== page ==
Healthy habits start at school: Role of public health nurses

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Public health nurses working in schools can have a major impact on Ontario students, but reduced numbers and high caseloads are limiting their effectiveness.

By Daniel Punch

She came to Audrey Burns’ office with a secret. She was just 14-years-old, nearly eight-months pregnant, and scared. Her baby’s father was nowhere to be found, and she had hidden her pregnancy from her parents and peers. Burns, the public health RN for her Niagara Region high school, was the first health professional she told about her baby.

In tears, the girl asked Burns what she was supposed to do. “Let’s focus on right now,” Burns told her. “Let’s see if you and your baby are okay.”

Burns connected the girl with another care provider to get the proper medical examinations. She then set up a meeting with the girl’s parents, and was by her side when she told them she was pregnant. She also supported the teen as she made the decision to put her baby up for adoption, and facilitated the process.

The girl and her family were grateful for Burns’ guidance. Within a week of giving birth, she was back at school with her friends.

Burns counts this among the most memorable experiences of her three-decade nursing career. Helping the teen is also a concrete example of the essential role public health nurses can play in schools, and why she took the job as school nurse for Niagara Region Public Health four years ago.

Burns currently works with three high schools – about 1,500 students – where she is a visible presence and key part of the school communities. “The students like having access to a nurse (at school) because that’s where they spend most of their time,” she says. “You build up that trusting, caring relationship so they come back and see you – sometimes often.”

Since the early 20th century, public health nurses have been working with Ontario public schools to help students make healthy choices, access health services, and develop into healthy adults. Managing communicable diseases has traditionally been a large part of their role, but they also provide a myriad of other services, including health teaching, health promotion, one-on-one counselling, sexual health services, and addressing the social determinants of health.

Budget cuts in the 1990s led to a major reduction in public health nursing services in schools, and forced some of Ontario’s 36 health units to largely abandon their school-based programming. While there has been a significant resurgence of school nursing since then, limited resources have impeded the relationship between health units and schools. Today, an Ontario public health RN can work with as many as 35 schools, meaning they are responsible for between 400 and 14,000 students. That RN may only visit certain schools once or twice a month. The level of school services also varies widely from one health unit to another. As a result, many school staff, students and their families don’t understand the role of school-based nurses, and don’t fully utilize them.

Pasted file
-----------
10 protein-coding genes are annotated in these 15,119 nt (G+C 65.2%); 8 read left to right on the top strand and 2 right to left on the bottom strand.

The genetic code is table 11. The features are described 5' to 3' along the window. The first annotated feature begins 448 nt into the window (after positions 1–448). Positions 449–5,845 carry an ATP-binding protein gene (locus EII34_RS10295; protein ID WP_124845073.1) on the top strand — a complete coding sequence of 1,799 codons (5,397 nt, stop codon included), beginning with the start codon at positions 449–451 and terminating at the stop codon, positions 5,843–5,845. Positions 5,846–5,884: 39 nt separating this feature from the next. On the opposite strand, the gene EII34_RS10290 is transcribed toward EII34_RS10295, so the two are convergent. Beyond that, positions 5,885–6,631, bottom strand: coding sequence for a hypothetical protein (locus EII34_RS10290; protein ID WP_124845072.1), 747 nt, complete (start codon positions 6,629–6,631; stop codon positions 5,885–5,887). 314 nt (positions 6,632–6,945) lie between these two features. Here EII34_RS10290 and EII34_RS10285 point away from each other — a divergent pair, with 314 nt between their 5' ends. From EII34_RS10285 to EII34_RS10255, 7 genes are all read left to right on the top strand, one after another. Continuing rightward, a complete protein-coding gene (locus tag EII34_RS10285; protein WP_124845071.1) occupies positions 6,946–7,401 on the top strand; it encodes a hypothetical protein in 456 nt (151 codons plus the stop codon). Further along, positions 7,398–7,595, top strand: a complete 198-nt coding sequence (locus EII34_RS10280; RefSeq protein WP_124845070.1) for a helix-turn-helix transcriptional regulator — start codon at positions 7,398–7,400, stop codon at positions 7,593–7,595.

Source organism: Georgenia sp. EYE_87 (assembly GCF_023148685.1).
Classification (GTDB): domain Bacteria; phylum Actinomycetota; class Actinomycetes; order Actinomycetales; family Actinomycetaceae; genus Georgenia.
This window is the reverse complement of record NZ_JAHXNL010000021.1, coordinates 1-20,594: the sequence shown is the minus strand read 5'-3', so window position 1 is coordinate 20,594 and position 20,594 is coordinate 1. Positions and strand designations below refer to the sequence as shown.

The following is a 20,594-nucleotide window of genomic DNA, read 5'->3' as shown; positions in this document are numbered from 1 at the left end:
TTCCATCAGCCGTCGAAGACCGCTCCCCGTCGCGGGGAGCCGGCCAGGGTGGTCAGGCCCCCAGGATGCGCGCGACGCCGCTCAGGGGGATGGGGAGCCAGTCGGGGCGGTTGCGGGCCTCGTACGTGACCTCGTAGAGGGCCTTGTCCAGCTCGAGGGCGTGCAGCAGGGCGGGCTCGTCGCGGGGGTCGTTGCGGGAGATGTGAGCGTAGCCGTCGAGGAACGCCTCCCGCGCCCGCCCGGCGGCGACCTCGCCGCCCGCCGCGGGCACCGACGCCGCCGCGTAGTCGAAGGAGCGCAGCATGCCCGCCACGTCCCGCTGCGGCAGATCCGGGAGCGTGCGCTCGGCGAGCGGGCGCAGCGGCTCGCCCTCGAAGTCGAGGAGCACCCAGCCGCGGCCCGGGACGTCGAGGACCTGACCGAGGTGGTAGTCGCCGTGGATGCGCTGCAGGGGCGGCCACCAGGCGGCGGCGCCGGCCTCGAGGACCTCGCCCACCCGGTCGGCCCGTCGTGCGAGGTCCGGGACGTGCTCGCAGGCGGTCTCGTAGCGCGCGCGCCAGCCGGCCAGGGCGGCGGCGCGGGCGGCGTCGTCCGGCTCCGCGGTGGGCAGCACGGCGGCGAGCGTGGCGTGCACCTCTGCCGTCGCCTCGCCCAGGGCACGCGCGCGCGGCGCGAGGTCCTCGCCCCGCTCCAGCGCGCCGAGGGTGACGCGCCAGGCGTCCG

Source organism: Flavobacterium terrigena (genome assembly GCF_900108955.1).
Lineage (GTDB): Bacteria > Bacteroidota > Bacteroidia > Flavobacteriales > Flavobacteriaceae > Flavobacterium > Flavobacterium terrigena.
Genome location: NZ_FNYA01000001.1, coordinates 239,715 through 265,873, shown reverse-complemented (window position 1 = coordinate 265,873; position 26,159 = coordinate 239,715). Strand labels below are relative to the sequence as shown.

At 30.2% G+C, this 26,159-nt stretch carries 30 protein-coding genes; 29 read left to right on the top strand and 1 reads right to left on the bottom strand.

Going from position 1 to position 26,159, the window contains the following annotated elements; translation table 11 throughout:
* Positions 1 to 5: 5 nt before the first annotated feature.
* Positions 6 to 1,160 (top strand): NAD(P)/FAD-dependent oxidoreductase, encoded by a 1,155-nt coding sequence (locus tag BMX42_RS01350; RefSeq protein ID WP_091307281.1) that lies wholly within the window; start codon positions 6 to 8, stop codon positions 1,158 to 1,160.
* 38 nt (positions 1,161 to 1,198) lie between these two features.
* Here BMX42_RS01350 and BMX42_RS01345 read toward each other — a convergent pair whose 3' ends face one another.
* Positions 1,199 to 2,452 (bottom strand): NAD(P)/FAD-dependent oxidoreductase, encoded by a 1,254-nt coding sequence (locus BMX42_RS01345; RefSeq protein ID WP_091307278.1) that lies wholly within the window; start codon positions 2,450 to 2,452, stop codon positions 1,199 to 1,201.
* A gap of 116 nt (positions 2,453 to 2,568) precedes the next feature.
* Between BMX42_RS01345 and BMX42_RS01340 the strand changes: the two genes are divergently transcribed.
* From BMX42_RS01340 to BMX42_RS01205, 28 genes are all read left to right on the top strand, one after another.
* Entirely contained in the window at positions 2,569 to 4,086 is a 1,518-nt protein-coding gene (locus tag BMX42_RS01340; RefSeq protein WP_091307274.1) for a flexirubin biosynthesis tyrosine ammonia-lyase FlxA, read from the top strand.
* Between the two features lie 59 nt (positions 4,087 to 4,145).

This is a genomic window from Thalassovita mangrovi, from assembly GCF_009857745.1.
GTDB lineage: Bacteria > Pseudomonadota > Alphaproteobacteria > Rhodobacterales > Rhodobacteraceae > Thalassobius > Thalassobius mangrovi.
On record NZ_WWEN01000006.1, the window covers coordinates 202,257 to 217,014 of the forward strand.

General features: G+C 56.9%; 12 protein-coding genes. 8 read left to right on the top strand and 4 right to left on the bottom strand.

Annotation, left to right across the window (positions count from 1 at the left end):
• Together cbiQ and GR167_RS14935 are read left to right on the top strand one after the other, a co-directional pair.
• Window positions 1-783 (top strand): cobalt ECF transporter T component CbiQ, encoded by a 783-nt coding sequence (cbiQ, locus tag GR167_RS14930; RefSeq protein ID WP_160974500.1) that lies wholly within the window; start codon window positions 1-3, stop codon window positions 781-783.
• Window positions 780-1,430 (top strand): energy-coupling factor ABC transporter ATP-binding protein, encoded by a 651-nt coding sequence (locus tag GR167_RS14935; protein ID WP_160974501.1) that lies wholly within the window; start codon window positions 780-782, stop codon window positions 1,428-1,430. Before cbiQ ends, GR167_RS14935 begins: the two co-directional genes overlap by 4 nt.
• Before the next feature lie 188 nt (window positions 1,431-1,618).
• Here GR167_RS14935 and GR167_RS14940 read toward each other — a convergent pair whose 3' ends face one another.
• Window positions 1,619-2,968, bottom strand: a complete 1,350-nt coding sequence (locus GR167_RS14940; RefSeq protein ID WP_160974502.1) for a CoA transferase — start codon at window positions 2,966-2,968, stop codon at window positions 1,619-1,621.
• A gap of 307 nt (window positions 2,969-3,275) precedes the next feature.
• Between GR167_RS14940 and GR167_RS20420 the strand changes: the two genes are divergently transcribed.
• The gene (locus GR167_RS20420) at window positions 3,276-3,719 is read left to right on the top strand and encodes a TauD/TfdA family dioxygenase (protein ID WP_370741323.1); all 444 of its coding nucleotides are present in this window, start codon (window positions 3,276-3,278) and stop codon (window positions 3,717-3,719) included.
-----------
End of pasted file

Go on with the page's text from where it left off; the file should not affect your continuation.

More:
Cindy Baker-Barill is past-president of the Registered Nurses’ Association of Ontario’s (RNAO) Community Health Nurses’ Initiatives Group (CHNIG), which has spent years advocating for an increased role for public health nurses in schools. A 29-year veteran of public health, who worked in schools from 1986 to 2000, Baker-Barill has watched the role change. “Before, you were an integral part of the school. You had relationships with staff and students in schools, and were part of ongoing discussions about health. Now, health promotion is sometimes seen by schools as additional work,” she says.

The diminished role for school-based nursing runs counter to evidence about childhood development, CHNIG says. Research shows the brain continues to develop dramatically from late childhood to young adulthood, making it a crucial time to learn healthy practices and coping skills. Nurses are also needed to tackle the ongoing problem of childhood obesity.

School years also encompass critical transition periods that can lead to anxiety and depression. The Mental Health Commission of Canada reported that one-in-four Canadian children have mental health challenges.